My experience with solar panels
I thought I might share a recent personal experience of mine. Having considered the idea of generating my own electricity by way of solar photo voltaic panels on my roof for the last few months, I have finally taken the plunge.
My house is directly south facing, so the roof is in a prime position for capturing solar energy.
I now have a roof with 16 solar panels - a 2.96 Kilowatt (kw) array, producing an estimated 2467 Kilowatt/hours of electricity (kw/h) in a year.
The government are so keen to encourage all of us to help them reach their legally binding target of generating 30% of electricity from renewable sources by 2020, that they have made the level of subsidy available to you and I really quite high.
The main subsidy is called the Feed in tariff (FIT), 43.3p Kw/h, index linked each year to RPI inflation, currently running at over 5%.
Next is the export tariff, at 3.3p Kw/h, index linked to electricity price inflation.
And this is the interesting bit. Because it is not yet possible to determine how much of the solar electricity you are selling to the national grid, and how much you are using, it is assumed that you are using 50%, and are paid for the other 50% by way of the export tariff.
But of course you can use as much of the solar power as you want. So by changing how you use your main appliances, you can in theory save even more.
This is how figures for my house stack up:
The cost of Installation, inc VAT at 5% came to £11,000.
In round figures I then receive £1100 per year in tariff payments, and save an estimated £150 on my electricity bills. That equates to a yearly income, index linked to inflation of £1250. An 11% tax free return.
This means that in just 8 years, my solar panels will have been paid for, leaving 17 years of tax free index linked returns, and much cheaper electricity bills.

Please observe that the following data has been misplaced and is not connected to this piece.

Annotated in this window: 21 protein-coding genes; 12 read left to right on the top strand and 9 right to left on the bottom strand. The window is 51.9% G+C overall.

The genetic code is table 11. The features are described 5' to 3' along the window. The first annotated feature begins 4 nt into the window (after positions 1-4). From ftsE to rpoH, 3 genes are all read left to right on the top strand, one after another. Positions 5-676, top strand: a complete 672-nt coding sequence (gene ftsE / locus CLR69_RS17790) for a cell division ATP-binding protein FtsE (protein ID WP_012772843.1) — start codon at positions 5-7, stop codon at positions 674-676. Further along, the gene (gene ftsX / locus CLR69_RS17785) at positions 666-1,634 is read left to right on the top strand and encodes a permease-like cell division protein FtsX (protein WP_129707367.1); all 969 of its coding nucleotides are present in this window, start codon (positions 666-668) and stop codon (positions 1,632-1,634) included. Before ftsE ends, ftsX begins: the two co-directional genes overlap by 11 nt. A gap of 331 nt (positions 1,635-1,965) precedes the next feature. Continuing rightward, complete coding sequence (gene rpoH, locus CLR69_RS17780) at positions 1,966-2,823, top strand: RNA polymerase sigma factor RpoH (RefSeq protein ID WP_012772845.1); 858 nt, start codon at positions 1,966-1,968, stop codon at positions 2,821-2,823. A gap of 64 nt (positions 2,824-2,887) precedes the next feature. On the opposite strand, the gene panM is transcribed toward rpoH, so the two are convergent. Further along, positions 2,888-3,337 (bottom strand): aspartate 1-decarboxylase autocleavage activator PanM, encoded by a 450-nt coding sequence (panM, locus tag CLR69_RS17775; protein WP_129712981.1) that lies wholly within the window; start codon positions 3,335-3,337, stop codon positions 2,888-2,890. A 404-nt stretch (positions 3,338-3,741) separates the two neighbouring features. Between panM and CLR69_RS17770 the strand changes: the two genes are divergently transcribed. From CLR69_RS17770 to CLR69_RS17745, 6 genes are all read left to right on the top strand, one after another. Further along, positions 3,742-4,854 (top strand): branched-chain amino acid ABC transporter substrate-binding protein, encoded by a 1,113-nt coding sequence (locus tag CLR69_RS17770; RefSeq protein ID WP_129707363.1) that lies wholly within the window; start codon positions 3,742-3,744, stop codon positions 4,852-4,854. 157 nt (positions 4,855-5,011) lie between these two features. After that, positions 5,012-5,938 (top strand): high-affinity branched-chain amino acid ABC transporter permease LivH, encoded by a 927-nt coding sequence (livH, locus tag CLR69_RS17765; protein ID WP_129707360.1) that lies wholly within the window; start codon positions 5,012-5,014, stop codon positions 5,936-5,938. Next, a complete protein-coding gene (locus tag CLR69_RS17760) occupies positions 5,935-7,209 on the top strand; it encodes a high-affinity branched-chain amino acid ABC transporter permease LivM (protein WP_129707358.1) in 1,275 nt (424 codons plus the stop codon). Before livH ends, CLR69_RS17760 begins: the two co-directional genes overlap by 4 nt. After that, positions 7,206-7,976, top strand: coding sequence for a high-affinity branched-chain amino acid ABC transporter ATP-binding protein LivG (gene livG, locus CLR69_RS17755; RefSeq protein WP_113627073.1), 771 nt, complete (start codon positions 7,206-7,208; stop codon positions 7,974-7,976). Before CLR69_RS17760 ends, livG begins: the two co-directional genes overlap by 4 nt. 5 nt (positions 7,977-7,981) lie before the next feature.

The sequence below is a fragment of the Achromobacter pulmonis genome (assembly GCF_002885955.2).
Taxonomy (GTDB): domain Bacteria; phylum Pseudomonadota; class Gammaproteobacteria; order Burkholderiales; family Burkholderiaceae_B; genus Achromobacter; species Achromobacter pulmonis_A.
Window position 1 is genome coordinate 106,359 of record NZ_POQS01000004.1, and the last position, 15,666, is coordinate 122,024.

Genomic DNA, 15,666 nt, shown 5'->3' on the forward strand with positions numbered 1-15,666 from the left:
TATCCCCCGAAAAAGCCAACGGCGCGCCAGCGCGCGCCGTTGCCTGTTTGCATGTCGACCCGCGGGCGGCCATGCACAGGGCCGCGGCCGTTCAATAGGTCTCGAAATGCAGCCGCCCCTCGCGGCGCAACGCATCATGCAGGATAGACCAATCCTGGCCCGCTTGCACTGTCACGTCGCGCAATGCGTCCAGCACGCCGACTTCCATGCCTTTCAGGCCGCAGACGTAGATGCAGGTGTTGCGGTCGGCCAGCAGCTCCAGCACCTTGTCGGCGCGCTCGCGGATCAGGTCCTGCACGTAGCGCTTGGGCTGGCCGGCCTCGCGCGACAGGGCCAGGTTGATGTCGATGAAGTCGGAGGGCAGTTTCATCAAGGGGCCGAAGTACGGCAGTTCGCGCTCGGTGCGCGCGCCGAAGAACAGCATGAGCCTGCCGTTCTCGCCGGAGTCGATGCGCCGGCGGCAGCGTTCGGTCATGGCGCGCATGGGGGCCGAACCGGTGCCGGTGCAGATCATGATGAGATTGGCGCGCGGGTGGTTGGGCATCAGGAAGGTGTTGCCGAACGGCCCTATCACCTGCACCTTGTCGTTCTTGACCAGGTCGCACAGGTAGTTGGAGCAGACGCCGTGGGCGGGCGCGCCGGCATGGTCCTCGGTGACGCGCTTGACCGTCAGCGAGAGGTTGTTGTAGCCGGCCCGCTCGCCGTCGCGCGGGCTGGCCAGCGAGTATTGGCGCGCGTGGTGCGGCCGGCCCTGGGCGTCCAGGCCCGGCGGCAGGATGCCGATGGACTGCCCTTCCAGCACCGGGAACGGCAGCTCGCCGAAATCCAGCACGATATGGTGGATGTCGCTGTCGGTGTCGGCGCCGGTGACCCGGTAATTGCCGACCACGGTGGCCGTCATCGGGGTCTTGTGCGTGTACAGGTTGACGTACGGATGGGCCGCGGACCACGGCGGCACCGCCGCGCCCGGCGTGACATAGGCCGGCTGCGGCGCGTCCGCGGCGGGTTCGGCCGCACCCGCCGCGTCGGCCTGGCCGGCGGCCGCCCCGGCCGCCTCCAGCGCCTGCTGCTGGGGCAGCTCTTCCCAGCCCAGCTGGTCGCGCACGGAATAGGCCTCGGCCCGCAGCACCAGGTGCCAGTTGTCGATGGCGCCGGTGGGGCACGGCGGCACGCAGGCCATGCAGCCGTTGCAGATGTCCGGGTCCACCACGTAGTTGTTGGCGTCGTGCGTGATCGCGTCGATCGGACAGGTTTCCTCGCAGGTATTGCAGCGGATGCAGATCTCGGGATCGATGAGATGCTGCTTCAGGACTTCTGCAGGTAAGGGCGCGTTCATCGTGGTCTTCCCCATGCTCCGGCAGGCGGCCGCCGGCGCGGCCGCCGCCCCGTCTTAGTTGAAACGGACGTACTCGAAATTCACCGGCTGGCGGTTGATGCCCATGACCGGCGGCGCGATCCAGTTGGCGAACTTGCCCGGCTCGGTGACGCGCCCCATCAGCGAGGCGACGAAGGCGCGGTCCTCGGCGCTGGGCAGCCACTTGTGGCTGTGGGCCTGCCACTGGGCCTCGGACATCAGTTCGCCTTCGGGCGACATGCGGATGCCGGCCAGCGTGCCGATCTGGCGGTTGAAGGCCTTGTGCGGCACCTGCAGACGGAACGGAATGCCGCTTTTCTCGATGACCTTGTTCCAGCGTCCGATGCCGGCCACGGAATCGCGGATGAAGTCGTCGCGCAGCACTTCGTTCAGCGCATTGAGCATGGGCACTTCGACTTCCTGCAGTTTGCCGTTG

So where does the money for such generous tariff payments come from?
Perhaps controversially, it turns out that every single one of us are paying by way of a hidden levy on our electricity bills, whether you take advantage of this scheme or not.
And if you can't afford to pay for your own solar panels, there are numerous companies who will fit them for free. They pay for this by taking the feed in tariff and export tariff themselves, leaving the householder free to use any electricity generated.
But as impressive as the figures are, there are a couple of points to bear in mind when choosing from the ever growing number of companies in the solar power sector.
A Which? report earlier this month found that some companies were offering customers misleading information.
For example the amount of sunshine available each year has been exaggerated in some instances, which in turn exaggerated the amount of electricity likely to be generated, and income receivable.
Some companies were quoting sunshine totals for Cornwall for other locations around the country which get much less sunshine. The figure for Northern England, and used by the Energy Saving Trust is 833 hours of sunshine each year, based on the solar irradiance map shown below.
Also worth pointing out that some companies will quote a higher figure of electricity savings such as 70%, which again would increase the savings on electricity bills, rather than the industry standard 50%.
Finally, this is a long term investment - so check that the panels come with a 25 year warranty - which will come into play should the performance drop below 80% of total output - and that if the solar panel manufacturer goes bust - the warranty is insured.
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